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Edith Wharton

Edith Wharton
Edward Harrison May, 1824 - 1887
Edith Newbold Jones Wharton, 24 Jan 1862 - 11 Aug 1937
Oil on canvas
Stretcher: 73 x 60.3 x 3.8cm (28 3/4 x 23 3/4 x 1 1/2")
Frame: 89.5 x 71.1 x 7.6cm (35 1/4 x 28 x 3")
Credit Line
National Portrait Gallery, Smithsonian Institution; This portrait was adopted by members of the National Portrait Gallery Commission in honor of Dan Okrent, chairman, 2004–8.
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Object number
Exhibition Label
Before embarking on her celebrated writing career, Edith Newbold Jones Wharton led a privileged life as a member of New York society. Edward Harrison May, a British-born artist working in Paris, painted her portrait during an extensive family sojourn in Europe. Wharton, who would become famous for her critical depictions of the New York upper class, as in the Pulitzer Prize-winning Age of Innocence, was strongly influenced by these European trips of her youth. As an adult she chose to spend much of her life abroad, forming friendships with other American expatriates, such as Henry James. Despite Wharton's cheerful demeanor in this portrait, she would later chronicle the frustrations of her childhood. Yet it was during this time that she came to enjoy "making up," occupying the fictional worlds she would write about as an adult.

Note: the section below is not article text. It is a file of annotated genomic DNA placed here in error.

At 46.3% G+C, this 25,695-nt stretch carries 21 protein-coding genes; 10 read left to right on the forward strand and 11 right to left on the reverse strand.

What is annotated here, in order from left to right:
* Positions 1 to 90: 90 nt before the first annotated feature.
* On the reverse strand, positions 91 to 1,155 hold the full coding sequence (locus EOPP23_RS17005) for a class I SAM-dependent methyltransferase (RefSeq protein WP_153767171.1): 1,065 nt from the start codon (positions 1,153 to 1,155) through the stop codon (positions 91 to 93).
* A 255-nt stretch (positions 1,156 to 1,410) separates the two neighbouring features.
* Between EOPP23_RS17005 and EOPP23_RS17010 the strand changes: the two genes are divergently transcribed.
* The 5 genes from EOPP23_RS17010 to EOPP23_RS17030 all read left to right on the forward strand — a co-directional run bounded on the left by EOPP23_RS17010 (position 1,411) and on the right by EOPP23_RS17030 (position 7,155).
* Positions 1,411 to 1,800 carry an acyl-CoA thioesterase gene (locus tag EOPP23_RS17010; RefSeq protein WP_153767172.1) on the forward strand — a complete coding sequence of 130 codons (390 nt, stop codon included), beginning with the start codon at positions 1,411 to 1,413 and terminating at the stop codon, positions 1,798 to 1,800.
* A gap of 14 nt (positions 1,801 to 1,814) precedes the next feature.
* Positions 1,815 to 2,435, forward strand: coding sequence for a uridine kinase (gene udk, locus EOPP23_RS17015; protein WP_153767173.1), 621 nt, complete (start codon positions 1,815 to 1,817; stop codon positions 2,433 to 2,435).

The sitter’s parents; the sitter; bequest to her niece Mrs. Beatrix Farrand, Bar Harbor Maine; sitter’s godson Colin Clark, England, [son of Kenneth Clark];(Zeitlin & Ver Brugge, Los Angeles); purchased 1982 NPG
Letter from Jacob Zeitlin to Robert G. Stewart, 12 July 1982. Whatron stipulated in her will [1937] that her niece give the portrait tot Kenneth Clark’s son, her godson Colin. A photograph at Yale University, Beinecke Library, documents the portrait in her parents’ house in Newport, Rhode Island. See also correspondence with Erica Donnis, Curator of Collections, The Mount, Lenox, Mass. NPG curatorial file.
Data Source
National Portrait Gallery
See more items in
National Portrait Gallery Collection
Out of Many: Portraits from 1600 to 1900
On View
NPG, East Gallery 131